Ten percent of the population worldwide suffers from chronic kidney disease (CKD), but the mechanisms driving CKD pathology are incompletely understood. While dysregulated lipid metabolism is one hallmark of CKD, the pathogenesis of cellular lipid accumulation remains unclear. In this issue of the JCI, Mukhi et al. Identify acyl-CoA synthetase short-chain family 2 (ACSS2) as a disease risk gene and demonstrate a role for ACSS2 in de novo lipogenesis (DNL). Notably, genetic or pharmacological inhibition of DNL protected against kidney disease progression in mice. These findings warrant evaluation of DNL inhibition with respect to efficacy and safety in people with CKD.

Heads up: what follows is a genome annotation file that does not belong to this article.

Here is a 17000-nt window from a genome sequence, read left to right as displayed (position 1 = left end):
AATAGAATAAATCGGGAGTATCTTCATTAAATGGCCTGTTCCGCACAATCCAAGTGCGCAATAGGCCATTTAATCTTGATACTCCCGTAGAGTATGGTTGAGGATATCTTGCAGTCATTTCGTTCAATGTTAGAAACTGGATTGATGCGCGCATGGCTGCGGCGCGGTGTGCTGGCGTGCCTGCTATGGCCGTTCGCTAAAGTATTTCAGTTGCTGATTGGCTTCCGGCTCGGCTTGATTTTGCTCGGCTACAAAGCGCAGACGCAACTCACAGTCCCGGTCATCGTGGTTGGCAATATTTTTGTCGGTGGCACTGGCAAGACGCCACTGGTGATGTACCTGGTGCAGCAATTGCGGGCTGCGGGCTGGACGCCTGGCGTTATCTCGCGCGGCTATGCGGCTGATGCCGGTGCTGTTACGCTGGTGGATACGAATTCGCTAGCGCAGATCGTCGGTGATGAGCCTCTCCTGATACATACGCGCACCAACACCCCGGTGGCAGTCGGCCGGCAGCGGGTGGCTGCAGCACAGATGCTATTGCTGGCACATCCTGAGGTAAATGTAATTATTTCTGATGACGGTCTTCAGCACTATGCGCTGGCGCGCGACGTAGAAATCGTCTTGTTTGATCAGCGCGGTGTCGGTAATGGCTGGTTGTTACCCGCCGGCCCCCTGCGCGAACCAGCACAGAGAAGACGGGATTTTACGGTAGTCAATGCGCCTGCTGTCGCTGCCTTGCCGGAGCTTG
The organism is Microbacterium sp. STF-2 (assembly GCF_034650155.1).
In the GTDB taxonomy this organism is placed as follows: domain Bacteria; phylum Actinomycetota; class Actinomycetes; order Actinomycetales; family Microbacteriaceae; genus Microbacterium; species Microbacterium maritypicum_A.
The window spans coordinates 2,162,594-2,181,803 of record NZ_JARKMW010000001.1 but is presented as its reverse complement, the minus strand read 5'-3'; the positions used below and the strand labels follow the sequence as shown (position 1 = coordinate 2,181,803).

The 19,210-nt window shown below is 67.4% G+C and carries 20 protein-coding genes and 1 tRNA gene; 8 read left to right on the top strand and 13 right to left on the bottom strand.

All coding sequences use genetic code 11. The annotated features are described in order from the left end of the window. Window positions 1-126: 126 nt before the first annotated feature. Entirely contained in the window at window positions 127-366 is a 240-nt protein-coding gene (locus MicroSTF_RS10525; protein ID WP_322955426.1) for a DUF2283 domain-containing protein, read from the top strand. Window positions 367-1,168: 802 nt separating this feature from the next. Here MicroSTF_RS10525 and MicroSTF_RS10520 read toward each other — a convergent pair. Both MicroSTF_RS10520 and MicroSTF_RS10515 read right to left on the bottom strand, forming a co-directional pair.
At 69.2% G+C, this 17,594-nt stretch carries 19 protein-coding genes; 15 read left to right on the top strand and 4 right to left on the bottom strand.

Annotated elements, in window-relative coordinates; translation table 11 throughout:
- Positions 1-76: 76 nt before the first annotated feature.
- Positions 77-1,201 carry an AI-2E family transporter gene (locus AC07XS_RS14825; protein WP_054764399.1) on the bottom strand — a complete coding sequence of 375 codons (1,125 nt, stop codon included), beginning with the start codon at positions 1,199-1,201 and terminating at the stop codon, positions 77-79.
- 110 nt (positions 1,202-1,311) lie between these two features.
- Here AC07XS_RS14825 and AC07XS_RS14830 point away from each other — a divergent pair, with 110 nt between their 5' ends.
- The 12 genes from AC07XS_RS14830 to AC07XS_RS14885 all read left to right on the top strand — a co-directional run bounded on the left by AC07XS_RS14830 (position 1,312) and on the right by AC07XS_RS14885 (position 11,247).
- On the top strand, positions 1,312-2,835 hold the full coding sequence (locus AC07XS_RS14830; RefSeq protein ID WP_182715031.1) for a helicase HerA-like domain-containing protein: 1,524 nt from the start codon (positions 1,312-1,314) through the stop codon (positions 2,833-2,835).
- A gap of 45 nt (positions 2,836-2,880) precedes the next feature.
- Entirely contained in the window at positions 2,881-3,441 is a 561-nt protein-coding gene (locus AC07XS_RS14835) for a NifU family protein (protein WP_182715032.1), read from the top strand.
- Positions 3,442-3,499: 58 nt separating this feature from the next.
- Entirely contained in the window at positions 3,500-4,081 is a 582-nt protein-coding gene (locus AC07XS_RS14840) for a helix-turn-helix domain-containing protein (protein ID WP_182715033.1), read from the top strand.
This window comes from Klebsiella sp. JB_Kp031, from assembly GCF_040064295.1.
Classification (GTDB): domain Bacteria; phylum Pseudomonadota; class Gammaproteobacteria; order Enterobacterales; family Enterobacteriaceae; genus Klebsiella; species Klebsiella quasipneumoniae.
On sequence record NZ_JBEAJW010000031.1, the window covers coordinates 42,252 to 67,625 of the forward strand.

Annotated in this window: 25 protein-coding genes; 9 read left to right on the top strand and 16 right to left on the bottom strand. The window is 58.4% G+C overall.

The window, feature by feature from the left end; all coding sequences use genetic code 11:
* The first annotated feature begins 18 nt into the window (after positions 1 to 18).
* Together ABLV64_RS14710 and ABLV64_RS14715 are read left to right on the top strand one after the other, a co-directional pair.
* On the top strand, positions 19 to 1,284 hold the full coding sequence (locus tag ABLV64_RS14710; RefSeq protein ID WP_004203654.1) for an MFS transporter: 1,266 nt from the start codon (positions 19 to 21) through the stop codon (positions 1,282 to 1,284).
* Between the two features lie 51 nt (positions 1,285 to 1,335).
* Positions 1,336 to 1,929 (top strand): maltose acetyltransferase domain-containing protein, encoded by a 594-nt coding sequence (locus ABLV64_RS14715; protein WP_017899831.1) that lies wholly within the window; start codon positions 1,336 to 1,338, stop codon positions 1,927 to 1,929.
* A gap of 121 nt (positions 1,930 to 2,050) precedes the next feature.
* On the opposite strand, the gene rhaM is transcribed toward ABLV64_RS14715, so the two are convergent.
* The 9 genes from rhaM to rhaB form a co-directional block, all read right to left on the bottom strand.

Haikuo Li, Benjamin D. Humphreys


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